(Reuters) – Unilever Plc <ULVR.L> said on Wednesday it would invest 1 billion euros to eliminate fossil fuels from its cleaning products by 2030, cutting the carbon emissions created by the chemicals used in making the products.
The household goods conglomerate behind the Omo, Cif, Sunlight and Domestos brands said that, instead of petrochemicals, the products would use constituents created from plants and other biological sources, marine sources such as algae and waste materials.
Chemicals in its cleaning and laundry products make up 46% of its Home Care division’s carbon emissions across their life cycle.
The switch – which Unilever said it is the first company to commit to – will cut those emissions by a fifth.
Surfactants, or de-greasing agents, are the biggest petroleum-derived components, Peter ter Kulve, Unilever’s president of Home Care, told Reuters.
He said the company was working with small biotech companies and chemical makers such as Dow Chemical <DOW.N> to create environment friendly product formulations.
“The writing is on the wall.. the next phase is industry change in chemicals and cleaning agents ….many of these big suppliers still have a lot of capital still locked in the old carbon economy,” he said.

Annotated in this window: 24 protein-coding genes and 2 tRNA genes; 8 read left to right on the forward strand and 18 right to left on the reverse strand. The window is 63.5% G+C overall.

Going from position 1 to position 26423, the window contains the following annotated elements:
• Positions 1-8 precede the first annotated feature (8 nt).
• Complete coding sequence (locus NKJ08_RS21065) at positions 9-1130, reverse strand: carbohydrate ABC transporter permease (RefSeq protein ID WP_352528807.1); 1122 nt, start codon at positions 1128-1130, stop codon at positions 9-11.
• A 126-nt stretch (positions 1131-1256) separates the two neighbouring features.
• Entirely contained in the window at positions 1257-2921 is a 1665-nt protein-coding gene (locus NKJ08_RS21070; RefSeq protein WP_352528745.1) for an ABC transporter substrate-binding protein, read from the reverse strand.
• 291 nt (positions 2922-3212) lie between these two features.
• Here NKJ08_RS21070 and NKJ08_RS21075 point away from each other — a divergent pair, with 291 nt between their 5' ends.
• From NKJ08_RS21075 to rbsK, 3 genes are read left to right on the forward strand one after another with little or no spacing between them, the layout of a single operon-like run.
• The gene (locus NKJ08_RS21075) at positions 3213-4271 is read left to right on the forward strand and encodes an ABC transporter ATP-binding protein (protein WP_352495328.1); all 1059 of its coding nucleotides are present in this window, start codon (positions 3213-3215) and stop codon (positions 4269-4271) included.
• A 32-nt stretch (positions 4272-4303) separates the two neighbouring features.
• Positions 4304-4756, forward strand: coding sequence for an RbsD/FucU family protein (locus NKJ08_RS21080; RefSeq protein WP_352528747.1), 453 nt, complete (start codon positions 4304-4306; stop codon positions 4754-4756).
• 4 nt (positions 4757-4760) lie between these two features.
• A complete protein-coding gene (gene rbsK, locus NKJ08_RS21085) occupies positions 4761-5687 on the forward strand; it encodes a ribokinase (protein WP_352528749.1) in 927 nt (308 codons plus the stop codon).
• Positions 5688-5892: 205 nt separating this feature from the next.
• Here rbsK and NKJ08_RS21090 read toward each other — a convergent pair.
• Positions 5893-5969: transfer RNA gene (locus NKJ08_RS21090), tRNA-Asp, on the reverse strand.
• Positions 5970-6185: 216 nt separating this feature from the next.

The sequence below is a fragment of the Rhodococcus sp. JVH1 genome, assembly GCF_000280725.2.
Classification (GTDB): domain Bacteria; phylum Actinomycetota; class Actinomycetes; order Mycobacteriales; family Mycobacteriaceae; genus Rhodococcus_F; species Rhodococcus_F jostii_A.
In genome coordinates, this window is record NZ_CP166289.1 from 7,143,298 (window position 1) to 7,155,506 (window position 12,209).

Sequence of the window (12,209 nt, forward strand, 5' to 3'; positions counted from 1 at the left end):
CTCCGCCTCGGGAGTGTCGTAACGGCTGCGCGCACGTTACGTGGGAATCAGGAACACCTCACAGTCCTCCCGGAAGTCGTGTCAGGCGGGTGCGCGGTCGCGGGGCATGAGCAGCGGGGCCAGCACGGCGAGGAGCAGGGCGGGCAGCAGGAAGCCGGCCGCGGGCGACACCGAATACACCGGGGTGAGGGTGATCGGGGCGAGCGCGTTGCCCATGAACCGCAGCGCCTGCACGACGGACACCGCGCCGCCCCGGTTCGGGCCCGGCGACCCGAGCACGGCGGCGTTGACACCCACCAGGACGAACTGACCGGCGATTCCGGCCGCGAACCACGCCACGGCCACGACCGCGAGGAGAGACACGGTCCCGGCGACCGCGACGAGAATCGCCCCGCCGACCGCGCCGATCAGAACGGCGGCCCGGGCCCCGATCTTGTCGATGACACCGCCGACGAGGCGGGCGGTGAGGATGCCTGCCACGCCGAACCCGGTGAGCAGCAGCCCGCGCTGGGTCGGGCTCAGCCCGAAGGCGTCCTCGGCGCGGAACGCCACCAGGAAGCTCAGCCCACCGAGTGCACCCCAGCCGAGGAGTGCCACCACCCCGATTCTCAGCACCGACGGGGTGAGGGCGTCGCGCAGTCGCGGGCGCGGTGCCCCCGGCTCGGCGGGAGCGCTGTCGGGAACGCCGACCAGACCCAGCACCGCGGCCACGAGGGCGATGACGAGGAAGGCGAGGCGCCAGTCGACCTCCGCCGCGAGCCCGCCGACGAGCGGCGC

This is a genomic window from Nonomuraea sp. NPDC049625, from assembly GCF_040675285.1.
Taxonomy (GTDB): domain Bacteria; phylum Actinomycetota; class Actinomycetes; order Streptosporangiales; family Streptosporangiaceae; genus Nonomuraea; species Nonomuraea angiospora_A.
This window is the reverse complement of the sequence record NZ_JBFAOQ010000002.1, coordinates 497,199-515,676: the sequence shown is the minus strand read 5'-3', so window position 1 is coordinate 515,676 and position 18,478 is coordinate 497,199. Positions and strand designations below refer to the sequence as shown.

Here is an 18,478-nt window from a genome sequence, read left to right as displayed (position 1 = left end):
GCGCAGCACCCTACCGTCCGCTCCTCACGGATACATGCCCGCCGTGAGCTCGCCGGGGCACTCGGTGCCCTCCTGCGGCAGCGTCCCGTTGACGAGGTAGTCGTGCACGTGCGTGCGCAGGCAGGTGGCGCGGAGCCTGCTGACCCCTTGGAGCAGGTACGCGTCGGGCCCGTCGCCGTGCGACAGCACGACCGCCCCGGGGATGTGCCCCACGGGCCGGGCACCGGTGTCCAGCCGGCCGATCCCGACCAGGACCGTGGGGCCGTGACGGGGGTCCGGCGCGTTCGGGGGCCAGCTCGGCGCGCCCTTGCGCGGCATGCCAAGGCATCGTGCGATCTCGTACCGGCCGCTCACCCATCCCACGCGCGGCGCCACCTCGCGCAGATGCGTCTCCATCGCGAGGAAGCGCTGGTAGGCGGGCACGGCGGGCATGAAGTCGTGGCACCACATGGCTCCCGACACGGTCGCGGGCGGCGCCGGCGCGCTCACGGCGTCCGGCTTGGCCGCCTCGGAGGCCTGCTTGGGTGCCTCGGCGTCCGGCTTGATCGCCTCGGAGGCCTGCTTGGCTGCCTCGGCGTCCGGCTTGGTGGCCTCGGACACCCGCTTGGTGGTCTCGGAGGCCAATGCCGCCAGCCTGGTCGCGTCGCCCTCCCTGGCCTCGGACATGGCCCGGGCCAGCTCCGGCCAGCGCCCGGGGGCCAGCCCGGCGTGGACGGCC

Unilever said its 1 billion euro investment would be used to finance biotechnology research and carbon dioxide utilisation, as well as boost the production of biodegradable and water-efficient product formulations.
The company emits about 100 million metric tonnes of carbon dioxide equivalents globally, but aims reduce this to net zero from its own operations and its suppliers by 2039, a plan that is 11 years ahead of a deadline enshrined in the 2015 Paris Agreement on combating global warming.
The move comes at a time the Anglo-Dutch maker is facing unprecedented demand for cleaning products in response to the coronavirus pandemic.
It reported in July that Cif surface cleaners and Domestos bleach sales jumped in the double-digits in the first half of 2020.
But the major hurdle at this time of heightened demand is getting new suppliers to scale up ingredient production to meet Unilever’s requirements, ter Kulve said.
He, however, is confident that in choosing “skilled” partners, such as specialty chemical maker Evonik, which have been able to produce plant-based formulations at an industrial scale, the company will hit its 2030 targets in time.
(Reporting by Siddharth Cavale in Bengaluru; editing by John Stonestreet and Jason Neely)